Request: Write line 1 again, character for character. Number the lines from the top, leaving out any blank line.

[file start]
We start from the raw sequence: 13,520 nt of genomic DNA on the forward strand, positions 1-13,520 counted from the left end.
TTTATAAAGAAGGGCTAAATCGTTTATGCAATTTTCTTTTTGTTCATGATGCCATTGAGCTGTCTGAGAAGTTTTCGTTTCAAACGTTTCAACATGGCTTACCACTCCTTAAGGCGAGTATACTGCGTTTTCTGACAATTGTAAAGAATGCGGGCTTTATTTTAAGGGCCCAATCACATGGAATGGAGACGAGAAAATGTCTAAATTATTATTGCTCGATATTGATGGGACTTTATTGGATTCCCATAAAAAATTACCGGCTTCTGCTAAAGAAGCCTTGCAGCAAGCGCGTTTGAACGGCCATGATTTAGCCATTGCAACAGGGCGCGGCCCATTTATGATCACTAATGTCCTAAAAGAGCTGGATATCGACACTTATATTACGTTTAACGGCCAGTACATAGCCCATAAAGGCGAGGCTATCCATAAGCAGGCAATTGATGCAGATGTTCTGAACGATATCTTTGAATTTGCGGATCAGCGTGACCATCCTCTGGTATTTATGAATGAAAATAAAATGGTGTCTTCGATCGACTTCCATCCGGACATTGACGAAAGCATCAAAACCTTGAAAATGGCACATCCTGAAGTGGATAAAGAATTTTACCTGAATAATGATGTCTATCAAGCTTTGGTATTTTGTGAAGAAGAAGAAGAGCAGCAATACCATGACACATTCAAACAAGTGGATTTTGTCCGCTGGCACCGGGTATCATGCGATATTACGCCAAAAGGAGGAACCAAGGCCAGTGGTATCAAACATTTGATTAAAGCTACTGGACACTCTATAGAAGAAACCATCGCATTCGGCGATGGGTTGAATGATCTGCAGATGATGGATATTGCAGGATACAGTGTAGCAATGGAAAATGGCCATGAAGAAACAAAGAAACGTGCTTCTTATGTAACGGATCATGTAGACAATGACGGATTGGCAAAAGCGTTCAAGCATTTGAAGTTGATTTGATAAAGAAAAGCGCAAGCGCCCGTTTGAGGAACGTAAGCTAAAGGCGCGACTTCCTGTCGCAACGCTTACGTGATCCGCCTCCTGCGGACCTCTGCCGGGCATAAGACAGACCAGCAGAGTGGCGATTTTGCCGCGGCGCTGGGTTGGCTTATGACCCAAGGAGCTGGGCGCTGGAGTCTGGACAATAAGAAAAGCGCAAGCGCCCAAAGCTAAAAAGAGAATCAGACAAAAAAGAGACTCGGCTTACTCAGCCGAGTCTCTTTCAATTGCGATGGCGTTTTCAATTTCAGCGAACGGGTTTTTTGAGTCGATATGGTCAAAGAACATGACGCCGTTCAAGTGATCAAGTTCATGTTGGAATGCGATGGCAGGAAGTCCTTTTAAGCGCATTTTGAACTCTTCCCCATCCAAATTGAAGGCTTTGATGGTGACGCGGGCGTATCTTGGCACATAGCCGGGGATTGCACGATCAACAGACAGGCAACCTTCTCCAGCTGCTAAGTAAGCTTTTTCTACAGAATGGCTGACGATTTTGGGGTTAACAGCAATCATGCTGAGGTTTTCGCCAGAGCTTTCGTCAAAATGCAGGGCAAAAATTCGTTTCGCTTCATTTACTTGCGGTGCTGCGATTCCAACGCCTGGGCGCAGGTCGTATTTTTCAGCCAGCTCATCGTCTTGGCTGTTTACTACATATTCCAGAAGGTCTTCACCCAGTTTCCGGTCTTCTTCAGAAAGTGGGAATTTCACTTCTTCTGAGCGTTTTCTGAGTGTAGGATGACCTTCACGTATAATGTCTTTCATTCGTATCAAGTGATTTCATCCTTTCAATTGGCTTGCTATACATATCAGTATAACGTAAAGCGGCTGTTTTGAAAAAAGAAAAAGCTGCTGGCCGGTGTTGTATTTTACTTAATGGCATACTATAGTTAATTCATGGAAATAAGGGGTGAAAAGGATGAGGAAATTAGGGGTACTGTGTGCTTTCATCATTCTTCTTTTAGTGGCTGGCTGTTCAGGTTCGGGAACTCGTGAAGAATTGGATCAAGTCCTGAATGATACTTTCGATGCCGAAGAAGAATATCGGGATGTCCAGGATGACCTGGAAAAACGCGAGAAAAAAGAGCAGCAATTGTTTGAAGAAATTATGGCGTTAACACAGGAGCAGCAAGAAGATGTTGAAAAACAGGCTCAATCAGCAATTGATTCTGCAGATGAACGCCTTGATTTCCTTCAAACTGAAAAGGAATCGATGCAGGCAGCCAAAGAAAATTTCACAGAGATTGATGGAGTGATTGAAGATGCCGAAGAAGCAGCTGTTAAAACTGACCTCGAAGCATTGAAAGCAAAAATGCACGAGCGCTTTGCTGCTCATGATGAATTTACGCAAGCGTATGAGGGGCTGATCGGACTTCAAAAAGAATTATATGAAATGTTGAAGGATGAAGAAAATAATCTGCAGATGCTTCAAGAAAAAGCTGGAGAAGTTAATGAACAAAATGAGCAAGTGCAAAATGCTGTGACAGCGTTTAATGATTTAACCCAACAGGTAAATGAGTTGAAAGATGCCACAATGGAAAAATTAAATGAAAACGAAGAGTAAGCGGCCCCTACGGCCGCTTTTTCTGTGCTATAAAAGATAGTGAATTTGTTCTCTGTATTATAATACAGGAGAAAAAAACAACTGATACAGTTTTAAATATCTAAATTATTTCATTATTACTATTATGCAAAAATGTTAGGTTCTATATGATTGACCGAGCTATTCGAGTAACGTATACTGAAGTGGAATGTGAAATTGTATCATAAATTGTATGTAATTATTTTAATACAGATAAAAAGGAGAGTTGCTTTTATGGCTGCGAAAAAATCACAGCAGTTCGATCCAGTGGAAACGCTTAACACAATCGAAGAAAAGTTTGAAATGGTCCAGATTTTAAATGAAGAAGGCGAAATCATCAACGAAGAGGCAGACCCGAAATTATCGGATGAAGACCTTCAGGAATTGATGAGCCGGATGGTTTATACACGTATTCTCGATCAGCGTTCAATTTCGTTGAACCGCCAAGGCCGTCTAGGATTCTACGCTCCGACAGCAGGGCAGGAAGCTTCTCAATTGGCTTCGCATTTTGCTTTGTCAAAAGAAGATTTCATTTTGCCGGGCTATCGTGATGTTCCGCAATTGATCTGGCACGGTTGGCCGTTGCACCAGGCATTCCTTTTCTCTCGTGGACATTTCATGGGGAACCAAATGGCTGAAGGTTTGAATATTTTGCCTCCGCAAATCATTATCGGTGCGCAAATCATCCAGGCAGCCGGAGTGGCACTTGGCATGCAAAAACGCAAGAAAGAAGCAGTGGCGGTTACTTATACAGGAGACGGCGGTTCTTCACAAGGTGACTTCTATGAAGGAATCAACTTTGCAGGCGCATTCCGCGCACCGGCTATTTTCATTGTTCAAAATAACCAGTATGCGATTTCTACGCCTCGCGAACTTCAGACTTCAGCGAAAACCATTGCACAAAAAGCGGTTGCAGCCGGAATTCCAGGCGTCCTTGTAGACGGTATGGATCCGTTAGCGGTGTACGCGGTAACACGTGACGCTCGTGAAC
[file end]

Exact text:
We start from the raw sequence: 13,520 nt of genomic DNA on the forward strand, positions 1-13,520 counted from the left end.